West Indian Cricket as Cultural Resistance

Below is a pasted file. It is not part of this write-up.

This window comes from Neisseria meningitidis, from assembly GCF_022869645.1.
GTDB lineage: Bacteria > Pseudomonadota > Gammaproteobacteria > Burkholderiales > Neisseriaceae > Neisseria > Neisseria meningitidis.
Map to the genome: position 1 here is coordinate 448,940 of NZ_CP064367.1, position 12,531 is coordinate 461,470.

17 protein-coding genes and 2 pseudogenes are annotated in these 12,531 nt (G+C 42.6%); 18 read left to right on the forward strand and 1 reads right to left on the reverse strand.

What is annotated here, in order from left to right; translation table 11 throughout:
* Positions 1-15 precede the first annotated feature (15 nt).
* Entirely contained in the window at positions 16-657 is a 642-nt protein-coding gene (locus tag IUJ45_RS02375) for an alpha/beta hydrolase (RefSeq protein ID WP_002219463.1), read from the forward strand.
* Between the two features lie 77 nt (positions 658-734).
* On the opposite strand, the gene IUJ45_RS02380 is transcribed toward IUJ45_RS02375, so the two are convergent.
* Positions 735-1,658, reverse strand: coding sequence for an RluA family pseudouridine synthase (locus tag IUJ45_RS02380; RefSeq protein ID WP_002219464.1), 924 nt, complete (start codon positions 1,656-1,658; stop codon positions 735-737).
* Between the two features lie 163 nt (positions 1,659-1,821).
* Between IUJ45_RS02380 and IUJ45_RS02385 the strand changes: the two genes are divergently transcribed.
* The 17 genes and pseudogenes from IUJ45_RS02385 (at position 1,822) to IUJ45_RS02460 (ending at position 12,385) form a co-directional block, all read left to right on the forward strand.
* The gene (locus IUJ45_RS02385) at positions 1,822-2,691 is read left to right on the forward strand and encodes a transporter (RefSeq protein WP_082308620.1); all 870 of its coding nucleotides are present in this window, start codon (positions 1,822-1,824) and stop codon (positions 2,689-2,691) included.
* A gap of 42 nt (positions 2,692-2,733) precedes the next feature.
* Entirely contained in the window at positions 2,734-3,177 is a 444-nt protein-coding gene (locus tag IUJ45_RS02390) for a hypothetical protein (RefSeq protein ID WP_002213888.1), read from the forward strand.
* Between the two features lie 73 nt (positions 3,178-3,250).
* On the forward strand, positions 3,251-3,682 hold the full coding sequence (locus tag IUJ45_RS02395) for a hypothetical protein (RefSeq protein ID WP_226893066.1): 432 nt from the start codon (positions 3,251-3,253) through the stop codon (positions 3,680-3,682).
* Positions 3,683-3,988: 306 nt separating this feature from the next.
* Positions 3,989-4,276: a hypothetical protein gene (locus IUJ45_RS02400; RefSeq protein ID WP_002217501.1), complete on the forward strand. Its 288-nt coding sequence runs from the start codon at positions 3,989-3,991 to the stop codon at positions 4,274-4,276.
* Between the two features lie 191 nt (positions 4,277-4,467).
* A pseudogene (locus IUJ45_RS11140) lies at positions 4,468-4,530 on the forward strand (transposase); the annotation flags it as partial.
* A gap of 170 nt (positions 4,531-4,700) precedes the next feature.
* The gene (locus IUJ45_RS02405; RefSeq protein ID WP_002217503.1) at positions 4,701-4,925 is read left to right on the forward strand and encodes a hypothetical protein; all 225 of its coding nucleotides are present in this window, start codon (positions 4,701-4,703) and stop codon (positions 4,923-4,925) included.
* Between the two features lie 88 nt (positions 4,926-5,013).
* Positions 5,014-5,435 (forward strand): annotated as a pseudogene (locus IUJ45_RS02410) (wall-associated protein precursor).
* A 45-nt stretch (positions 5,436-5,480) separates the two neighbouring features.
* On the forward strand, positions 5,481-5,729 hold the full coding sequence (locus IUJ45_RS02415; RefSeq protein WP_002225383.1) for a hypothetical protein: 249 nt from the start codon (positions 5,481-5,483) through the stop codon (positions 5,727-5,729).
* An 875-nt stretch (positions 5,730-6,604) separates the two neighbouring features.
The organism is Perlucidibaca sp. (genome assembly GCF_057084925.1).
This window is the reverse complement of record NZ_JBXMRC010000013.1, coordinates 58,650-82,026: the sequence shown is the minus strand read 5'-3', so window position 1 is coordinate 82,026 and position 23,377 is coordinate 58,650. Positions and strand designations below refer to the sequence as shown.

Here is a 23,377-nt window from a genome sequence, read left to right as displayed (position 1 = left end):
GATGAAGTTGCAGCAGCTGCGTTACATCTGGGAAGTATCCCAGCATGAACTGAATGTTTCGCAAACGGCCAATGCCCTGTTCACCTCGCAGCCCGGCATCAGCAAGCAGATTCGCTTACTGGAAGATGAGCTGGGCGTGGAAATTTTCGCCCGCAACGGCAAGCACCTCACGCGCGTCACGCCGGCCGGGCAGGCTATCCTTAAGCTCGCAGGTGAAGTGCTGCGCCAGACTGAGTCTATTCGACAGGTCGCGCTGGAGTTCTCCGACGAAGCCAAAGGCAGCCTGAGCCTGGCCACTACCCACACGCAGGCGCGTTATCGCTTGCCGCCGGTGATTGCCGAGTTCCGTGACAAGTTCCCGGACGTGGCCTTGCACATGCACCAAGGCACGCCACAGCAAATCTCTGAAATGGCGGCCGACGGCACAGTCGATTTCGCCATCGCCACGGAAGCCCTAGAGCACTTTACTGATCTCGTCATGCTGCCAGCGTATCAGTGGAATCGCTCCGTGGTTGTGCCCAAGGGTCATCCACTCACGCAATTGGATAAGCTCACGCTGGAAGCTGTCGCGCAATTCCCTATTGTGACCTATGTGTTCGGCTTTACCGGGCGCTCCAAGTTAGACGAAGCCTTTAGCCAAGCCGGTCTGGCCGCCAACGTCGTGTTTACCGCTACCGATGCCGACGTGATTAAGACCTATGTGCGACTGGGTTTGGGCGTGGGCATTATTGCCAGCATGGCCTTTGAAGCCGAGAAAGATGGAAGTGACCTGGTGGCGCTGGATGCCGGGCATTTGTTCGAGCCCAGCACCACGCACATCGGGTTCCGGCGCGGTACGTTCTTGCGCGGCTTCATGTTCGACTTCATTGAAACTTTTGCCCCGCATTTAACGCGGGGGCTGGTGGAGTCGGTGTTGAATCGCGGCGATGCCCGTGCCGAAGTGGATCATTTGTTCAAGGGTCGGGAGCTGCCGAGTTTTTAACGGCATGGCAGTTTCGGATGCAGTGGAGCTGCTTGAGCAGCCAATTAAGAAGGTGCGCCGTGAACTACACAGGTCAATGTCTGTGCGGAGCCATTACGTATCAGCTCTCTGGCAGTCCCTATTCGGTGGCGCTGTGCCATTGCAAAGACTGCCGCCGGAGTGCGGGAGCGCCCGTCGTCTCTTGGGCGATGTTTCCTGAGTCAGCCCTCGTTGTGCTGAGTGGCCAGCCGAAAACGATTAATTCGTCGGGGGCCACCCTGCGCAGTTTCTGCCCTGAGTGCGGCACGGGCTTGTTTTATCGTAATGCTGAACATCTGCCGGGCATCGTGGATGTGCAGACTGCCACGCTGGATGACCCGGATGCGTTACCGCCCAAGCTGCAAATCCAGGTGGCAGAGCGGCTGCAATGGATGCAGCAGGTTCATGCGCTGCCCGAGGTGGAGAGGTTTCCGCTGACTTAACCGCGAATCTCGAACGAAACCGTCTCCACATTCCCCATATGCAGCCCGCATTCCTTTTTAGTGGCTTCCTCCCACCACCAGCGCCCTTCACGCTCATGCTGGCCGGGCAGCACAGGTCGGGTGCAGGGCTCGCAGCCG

Within the last decade the West Indies have been successful in putting together the most awesome cricket team in the world. Yet this cultural pastime is hardly indigenous to the region. Indeed, it remains one of the most potent reminders of British colonialism that, for most of the islands, spanned nearly two centuries. When one considers that most of the islands in the British West Indies are now politically independent, and are continuing to free themselves of the various economic, cultural and political vestiges of colonialism, one can legitimately ask, why does cricket continue to excite the fascination of West Indians of all races, ethnic groups, and economic levels in all parts of the world. In seeking to account for this seeming contradiction, it is argued that the game’s1 popularity is very much a result of the fact that it is able to capture and reflect some of the most fundamental values in West Indian society and, in the process, has been transformed into a mechanism for resistance against oppression. Consequently, it satisfies a number of needs and is able to transcend the many fissures that characterize this group of islands.